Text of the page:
There are fewer of them, and as such there could be people wanting to fit in the archetypes more at these events.
Rekha’s view seems to hitch on this, in a different way. In conversation, she cites intersectionality.
Intersectionality is the view that oppression exists in different, intersecting ways for different communities.
The term was coined by American civil rights activist and UCLA professor Kimberle Crenshaw.
Crenshaw first applied this model to black women and how they faced different kinds of oppression for being black and a woman. Though it has since been used more widely.
Rekha highlights how “it’s the intersection between race and being LGBT” and how “not everyone gets it”.
To go further, there are often times when Desi queers feel alienated from both Desi people and white queer people. This gets further complicated when considering faith.
Kajal provides a very fascinating view. She feels:
“I think we’re adequately represented at Pride events.
“But Desi queer Pride events require much more local flair.”
This interesting insight highlights how more celebrations should be tailored for local areas to emphasise a stronger sense of togetherness and awareness.
Saima takes the view that as South Asians:
“We need to seek out our own forms of engagement and celebration [for Pride].
“Especially given that our South Asian community is othered wherever we go.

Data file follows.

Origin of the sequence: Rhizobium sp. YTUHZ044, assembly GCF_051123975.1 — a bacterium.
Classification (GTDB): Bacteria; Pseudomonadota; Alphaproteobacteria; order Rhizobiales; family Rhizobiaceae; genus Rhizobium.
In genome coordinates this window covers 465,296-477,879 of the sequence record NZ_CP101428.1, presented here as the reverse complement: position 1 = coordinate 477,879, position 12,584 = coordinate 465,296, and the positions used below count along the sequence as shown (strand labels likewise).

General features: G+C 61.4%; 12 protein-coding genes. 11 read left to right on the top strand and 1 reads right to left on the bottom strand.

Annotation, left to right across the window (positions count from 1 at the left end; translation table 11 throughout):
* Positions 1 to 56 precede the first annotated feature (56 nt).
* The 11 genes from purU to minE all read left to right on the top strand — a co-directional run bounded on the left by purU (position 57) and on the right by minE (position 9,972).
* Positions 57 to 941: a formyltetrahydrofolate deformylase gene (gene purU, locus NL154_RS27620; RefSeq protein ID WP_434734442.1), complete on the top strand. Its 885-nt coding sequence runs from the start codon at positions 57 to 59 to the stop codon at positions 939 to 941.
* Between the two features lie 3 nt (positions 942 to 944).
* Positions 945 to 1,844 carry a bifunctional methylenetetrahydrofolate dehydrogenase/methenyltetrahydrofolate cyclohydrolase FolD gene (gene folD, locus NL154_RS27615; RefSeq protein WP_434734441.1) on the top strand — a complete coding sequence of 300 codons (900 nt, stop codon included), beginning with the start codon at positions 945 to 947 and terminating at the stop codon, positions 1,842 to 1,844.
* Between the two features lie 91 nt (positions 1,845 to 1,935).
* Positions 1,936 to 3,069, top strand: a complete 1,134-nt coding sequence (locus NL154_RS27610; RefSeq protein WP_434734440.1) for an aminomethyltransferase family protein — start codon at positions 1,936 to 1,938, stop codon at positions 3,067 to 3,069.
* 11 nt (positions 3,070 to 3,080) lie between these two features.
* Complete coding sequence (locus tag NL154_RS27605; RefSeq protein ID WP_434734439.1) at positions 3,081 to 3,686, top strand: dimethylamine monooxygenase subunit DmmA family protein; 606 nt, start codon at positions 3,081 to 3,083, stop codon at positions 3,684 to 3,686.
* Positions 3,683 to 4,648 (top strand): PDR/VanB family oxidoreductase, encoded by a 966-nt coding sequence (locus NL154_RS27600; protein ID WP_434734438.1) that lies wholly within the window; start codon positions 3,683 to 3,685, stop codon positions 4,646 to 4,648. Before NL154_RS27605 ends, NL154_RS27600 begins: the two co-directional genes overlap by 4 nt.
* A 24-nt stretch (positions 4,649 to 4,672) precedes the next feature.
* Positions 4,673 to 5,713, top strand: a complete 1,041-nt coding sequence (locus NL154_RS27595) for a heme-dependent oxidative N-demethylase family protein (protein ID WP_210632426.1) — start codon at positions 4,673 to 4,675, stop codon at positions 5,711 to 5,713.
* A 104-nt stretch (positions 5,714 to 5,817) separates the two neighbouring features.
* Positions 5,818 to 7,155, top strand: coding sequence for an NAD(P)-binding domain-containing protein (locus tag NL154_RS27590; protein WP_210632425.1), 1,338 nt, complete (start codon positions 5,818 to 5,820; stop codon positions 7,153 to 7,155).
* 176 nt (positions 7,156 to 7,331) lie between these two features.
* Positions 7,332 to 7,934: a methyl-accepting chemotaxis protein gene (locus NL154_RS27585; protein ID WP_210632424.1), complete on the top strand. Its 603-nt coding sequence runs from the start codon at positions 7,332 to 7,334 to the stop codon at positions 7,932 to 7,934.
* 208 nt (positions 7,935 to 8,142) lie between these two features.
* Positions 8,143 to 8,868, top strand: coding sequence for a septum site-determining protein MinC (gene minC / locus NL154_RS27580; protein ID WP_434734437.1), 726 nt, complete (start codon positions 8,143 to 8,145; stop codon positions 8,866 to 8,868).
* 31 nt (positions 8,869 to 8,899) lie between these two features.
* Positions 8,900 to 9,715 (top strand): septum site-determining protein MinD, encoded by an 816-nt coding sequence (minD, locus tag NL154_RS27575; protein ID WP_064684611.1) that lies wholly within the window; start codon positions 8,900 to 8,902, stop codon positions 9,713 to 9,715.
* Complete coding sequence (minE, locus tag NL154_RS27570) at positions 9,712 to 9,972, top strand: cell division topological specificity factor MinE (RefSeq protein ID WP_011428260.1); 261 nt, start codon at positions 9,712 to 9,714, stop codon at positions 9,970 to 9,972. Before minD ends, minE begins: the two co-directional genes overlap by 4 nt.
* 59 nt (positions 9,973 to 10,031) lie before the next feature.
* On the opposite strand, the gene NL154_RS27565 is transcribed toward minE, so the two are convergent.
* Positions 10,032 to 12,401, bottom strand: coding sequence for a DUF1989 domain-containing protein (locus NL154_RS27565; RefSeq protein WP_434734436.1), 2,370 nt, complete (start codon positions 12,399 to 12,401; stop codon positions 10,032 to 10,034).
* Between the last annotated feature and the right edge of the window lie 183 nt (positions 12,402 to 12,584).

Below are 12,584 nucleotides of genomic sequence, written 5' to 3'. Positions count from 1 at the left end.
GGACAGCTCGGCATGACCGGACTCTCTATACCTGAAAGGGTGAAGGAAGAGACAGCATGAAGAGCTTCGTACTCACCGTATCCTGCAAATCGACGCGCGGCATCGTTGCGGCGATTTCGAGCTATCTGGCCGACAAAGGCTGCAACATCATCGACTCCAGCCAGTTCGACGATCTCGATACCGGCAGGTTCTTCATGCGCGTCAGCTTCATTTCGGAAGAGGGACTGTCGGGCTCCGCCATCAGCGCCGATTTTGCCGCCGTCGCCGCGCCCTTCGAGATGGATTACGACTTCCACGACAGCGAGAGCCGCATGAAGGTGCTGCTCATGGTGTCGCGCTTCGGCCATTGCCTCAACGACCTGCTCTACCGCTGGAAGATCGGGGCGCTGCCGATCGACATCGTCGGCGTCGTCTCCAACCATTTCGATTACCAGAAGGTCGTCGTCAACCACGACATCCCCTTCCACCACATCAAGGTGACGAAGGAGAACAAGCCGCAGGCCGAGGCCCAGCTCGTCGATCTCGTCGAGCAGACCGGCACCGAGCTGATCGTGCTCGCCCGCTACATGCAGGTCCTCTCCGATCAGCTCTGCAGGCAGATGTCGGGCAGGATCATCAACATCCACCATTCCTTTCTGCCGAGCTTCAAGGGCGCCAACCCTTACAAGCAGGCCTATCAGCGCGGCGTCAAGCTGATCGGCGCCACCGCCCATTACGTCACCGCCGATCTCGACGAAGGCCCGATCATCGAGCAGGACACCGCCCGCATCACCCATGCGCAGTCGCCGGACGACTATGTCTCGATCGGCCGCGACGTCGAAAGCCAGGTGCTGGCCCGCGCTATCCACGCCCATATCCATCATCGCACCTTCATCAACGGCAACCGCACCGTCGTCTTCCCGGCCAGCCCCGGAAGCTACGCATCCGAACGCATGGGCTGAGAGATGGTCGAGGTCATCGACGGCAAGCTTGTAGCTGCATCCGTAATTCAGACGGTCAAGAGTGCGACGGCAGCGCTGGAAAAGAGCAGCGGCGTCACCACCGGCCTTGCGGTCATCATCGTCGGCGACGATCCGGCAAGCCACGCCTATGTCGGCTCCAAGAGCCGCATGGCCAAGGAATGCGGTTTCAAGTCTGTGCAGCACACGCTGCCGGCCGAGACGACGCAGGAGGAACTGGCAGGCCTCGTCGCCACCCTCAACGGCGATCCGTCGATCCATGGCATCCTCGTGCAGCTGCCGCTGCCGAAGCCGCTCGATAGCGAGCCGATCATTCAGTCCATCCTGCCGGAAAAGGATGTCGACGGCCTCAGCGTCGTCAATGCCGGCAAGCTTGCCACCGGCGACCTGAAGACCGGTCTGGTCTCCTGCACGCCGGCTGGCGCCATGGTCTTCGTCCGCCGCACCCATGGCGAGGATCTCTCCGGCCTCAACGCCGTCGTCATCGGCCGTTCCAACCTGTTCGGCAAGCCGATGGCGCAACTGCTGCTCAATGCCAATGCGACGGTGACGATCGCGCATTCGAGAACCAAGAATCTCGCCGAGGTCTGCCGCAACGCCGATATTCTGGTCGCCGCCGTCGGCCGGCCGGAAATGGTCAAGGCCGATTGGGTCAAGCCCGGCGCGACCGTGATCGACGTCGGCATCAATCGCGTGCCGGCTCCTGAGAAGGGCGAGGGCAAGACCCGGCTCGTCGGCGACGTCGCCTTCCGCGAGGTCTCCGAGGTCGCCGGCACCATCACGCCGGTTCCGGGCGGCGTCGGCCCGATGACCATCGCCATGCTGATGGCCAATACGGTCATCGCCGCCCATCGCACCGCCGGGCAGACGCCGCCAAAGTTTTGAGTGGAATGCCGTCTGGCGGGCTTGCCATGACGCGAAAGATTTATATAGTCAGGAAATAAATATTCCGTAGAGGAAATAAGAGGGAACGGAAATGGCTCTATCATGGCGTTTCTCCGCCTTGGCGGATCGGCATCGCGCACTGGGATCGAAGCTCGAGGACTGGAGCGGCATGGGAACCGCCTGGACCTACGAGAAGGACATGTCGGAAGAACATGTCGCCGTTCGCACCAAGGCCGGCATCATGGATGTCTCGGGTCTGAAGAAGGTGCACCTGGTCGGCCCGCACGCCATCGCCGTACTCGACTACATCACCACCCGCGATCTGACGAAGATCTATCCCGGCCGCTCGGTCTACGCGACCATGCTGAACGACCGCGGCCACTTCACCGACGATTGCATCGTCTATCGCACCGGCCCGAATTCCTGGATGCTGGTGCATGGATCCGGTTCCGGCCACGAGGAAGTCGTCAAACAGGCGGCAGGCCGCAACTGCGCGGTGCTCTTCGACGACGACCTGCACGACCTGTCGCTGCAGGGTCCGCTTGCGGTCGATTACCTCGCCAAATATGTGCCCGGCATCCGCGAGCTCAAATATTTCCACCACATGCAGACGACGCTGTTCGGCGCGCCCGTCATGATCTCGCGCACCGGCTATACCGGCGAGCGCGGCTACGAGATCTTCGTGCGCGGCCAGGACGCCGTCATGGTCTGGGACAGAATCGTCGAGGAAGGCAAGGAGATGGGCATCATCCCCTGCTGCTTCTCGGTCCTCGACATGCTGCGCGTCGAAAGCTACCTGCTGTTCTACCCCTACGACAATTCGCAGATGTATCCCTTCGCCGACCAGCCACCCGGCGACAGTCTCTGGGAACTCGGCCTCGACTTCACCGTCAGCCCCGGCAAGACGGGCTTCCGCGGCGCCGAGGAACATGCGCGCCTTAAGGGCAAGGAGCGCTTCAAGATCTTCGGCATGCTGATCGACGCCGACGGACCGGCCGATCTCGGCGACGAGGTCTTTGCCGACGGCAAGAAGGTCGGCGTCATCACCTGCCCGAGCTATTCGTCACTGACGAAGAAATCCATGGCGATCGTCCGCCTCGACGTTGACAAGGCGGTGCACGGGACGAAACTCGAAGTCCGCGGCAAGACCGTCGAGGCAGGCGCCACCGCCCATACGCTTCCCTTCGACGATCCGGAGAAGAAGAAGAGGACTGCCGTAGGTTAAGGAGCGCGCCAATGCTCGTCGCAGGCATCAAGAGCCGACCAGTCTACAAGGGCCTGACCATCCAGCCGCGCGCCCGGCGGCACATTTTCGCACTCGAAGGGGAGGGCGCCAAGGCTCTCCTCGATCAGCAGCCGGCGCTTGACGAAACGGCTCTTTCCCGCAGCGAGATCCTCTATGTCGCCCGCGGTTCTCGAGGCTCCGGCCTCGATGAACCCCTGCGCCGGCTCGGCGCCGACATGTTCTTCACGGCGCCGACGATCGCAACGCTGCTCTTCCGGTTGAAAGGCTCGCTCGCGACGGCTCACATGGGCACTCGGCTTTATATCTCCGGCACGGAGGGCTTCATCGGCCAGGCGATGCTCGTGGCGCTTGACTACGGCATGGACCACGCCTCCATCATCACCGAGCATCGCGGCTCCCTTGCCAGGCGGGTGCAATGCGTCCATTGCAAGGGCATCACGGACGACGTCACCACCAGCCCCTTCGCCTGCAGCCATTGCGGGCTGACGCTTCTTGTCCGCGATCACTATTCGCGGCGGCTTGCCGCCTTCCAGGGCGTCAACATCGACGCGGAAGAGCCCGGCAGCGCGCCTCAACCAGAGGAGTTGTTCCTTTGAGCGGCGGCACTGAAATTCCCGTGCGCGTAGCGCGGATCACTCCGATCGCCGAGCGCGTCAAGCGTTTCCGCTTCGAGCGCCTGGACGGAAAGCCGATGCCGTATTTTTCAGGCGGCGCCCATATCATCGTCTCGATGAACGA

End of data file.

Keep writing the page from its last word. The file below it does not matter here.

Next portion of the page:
“When it comes to culture in western society, authentic South Asian culture seems to be classed as the lowest denomination.”
For Saima, where she doesn’t feel represented is in having to deal with both “racism and Islamaphobia”, which is difficult to overcome when you are part of the LGBTQ+ community.
She doesn’t feel that “western society as a whole” sees value in “narratives from South Asian working class backgrounds”.
She finds that when “negative and often misguided perceptions” about the South Asian community are challenged, “people seem to get very upset”.
The Joy of Pride Month
Most queer British Asians have attended physical Pride events. Kajal has attended Namma Pride in Bengaluru and hopes to go to more events in the future.
For Saima, she feels that Birmingham Pride is particularly the forward-thinking event in the UK and enjoyed working there in 2023.
In her words, she couldn’t be prouder to be a Brummie and feels the city demonstrates how “truly diverse, inclusive, and accessible Pride is”.
Nikita has gone to a “few Gay Pride events in Manchester and Sheffield”, adding how she has been in a fortunate position as a younger person.
Rekha, as previously mentioned, went to a Glasgow Pride march.
Rahul has not attended any specific Pride events, though mentioned how he “has attended non-Pride related events with [his] universities’ LGBT+ association”.
Desi LGBTQ+ people celebrate Pride month in a wide variety of ways. Some feel very comfortable in being open about their queerness and all the nuances involved.
Others feel uncomfortable in celebrating Pride openly, as they find it troubling to deal with being both Desi and queer.
Both offline and online spaces seem to be vital for all Desi queer people. Stigma is faced by all Desi queers in society still, and it should not be that way.
We must continue to advocate for and on behalf of Desi queer people during Pride month, and they must be accepted.